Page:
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Computational Thinking

What is Computational Thinking?
"Computational thinking is the new literacy of the 21st century."
- Corporate Vice President of Microsoft Research, Jeannette Marie Wing


Computational Thinking is the thought processes involved in
formulating problems and bring about computational solutions
so that it can effectively carried out by an information-processing
agent. 
Why is Computational Thinking 
Important?

Hadi Partovi, a tech entrepreneur and investor, and CEO of the
 education nonprofit Code.org says, "Understanding how 
technology works, how the Internet works, and learning to 
solve problems with computational thinking, these skills 
are as important as learning how electricity works, 
how digestion works, or solving problems using algebra."
Who Uses Computational Thinking?
- A writing student who is researching a topic and needs to take
notes in an organized and structured way
- A science student trying to draw conclusions about an experiment
- A history student trying make comparisons between different historical periods
- A writing student trying to organize supporting details for a topic sentence
- A reading student trying to find evidence to support character traits within the text
- A math student trying to find a new way to solve a problem
- A math student trying to decide whether they need to multiply, divide, add, or
   subtract in order to solve a word problem
Concepts of Computational Thinking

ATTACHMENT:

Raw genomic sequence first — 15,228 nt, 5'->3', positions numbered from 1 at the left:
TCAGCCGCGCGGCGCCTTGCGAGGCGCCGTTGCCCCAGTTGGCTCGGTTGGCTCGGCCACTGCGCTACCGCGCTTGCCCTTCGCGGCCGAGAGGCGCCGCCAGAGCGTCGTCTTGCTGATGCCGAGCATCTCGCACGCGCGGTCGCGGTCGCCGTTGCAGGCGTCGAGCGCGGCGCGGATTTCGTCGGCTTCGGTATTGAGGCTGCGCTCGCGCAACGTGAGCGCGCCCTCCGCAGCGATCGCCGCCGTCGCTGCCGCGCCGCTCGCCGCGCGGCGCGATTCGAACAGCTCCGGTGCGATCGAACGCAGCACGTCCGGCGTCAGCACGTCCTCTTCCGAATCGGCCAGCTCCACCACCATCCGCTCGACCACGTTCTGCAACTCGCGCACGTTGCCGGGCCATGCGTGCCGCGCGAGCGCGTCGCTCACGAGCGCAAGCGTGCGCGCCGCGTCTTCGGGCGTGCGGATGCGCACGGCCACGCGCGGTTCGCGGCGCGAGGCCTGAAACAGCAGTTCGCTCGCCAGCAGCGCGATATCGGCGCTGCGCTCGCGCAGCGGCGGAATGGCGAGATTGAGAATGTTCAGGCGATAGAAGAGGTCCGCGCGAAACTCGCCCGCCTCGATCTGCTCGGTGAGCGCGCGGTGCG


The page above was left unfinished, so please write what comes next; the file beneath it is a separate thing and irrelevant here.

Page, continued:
I. Decompose
  • To break large task into smaller details
  • Allow us to clearly explain a process to another person or to a computer, or even to just write notes for ourselves

II. Patterns
  • The ability to notice similarities or common differences that will help us make predictions or lead us to shortcuts
  • It is frequently the basis for solving problems and designing algorithms.

  • III. Abstractions
  • The ability to filter out information that is not necessary to solve a certain type of problem and generalize the information that is necessary.
  • It allows us to represent an idea or a process in general terms (variables) so that we can use it to solve other problems that are similar in nature.

IV. Algorithms
  • The ability to develop a step-by-step strategy for solving a problem
  • It is often based on the decomposition of a problem and the identification of patterns that help to solve the problem
  • In CS, it is often written abstractly, utilizing variables in place of specific numbers





V. Logical Reasoning
  • Make predictions
  • It helps develop children’s ability to reason logically and to make deductions from the information they have
  • Debug – looking carefully at the code and using logical reasoning to explain what the program is actually doing are good starting points